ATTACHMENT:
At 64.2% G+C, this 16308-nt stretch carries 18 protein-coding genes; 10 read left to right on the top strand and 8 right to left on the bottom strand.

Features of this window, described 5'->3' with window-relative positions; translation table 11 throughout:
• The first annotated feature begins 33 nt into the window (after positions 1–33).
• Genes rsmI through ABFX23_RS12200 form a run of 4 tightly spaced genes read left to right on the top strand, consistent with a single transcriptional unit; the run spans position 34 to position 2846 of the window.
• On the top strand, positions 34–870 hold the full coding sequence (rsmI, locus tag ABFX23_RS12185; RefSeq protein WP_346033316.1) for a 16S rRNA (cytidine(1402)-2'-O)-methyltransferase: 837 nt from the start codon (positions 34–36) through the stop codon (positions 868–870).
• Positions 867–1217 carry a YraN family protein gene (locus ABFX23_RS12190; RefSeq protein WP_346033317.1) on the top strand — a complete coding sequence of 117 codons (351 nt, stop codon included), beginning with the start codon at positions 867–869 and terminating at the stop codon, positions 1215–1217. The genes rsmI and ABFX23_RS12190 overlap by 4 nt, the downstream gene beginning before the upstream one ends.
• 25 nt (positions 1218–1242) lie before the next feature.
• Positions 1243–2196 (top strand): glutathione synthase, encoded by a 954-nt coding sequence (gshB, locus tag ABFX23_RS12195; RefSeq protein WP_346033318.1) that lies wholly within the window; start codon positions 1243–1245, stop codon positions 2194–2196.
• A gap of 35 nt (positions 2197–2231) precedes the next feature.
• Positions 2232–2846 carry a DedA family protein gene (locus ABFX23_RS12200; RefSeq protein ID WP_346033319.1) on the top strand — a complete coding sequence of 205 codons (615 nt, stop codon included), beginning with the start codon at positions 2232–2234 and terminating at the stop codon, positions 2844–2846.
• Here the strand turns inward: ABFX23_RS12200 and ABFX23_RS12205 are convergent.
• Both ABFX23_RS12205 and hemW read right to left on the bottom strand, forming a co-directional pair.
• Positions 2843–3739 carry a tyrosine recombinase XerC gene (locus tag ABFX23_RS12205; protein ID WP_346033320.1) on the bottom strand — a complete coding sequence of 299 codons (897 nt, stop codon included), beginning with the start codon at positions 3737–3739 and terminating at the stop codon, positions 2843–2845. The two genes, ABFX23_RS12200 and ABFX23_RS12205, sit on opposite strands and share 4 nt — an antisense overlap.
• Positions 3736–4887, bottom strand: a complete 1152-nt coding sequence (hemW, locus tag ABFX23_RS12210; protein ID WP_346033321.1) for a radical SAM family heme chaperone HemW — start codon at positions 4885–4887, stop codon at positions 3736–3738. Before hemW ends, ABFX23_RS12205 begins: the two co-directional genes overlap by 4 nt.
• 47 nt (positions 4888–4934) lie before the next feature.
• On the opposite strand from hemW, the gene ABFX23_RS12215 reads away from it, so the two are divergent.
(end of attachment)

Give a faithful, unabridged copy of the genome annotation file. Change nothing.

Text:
At 64.2% G+C, this 16308-nt stretch carries 18 protein-coding genes; 10 read left to right on the top strand and 8 right to left on the bottom strand.

Features of this window, described 5'->3' with window-relative positions; translation table 11 throughout:
• The first annotated feature begins 33 nt into the window (after positions 1–33).
• Genes rsmI through ABFX23_RS12200 form a run of 4 tightly spaced genes read left to right on the top strand, consistent with a single transcriptional unit; the run spans position 34 to position 2846 of the window.
• On the top strand, positions 34–870 hold the full coding sequence (rsmI, locus tag ABFX23_RS12185; RefSeq protein WP_346033316.1) for a 16S rRNA (cytidine(1402)-2'-O)-methyltransferase: 837 nt from the start codon (positions 34–36) through the stop codon (positions 868–870).
• Positions 867–1217 carry a YraN family protein gene (locus ABFX23_RS12190; RefSeq protein WP_346033317.1) on the top strand — a complete coding sequence of 117 codons (351 nt, stop codon included), beginning with the start codon at positions 867–869 and terminating at the stop codon, positions 1215–1217. The genes rsmI and ABFX23_RS12190 overlap by 4 nt, the downstream gene beginning before the upstream one ends.
• 25 nt (positions 1218–1242) lie before the next feature.
• Positions 1243–2196 (top strand): glutathione synthase, encoded by a 954-nt coding sequence (gshB, locus tag ABFX23_RS12195; RefSeq protein WP_346033318.1) that lies wholly within the window; start codon positions 1243–1245, stop codon positions 2194–2196.
• A gap of 35 nt (positions 2197–2231) precedes the next feature.
• Positions 2232–2846 carry a DedA family protein gene (locus ABFX23_RS12200; RefSeq protein ID WP_346033319.1) on the top strand — a complete coding sequence of 205 codons (615 nt, stop codon included), beginning with the start codon at positions 2232–2234 and terminating at the stop codon, positions 2844–2846.
• Here the strand turns inward: ABFX23_RS12200 and ABFX23_RS12205 are convergent.
• Both ABFX23_RS12205 and hemW read right to left on the bottom strand, forming a co-directional pair.
• Positions 2843–3739 carry a tyrosine recombinase XerC gene (locus tag ABFX23_RS12205; protein ID WP_346033320.1) on the bottom strand — a complete coding sequence of 299 codons (897 nt, stop codon included), beginning with the start codon at positions 3737–3739 and terminating at the stop codon, positions 2843–2845. The two genes, ABFX23_RS12200 and ABFX23_RS12205, sit on opposite strands and share 4 nt — an antisense overlap.
• Positions 3736–4887, bottom strand: a complete 1152-nt coding sequence (hemW, locus tag ABFX23_RS12210; protein ID WP_346033321.1) for a radical SAM family heme chaperone HemW — start codon at positions 4885–4887, stop codon at positions 3736–3738. Before hemW ends, ABFX23_RS12205 begins: the two co-directional genes overlap by 4 nt.
• 47 nt (positions 4888–4934) lie before the next feature.
• On the opposite strand from hemW, the gene ABFX23_RS12215 reads away from it, so the two are divergent.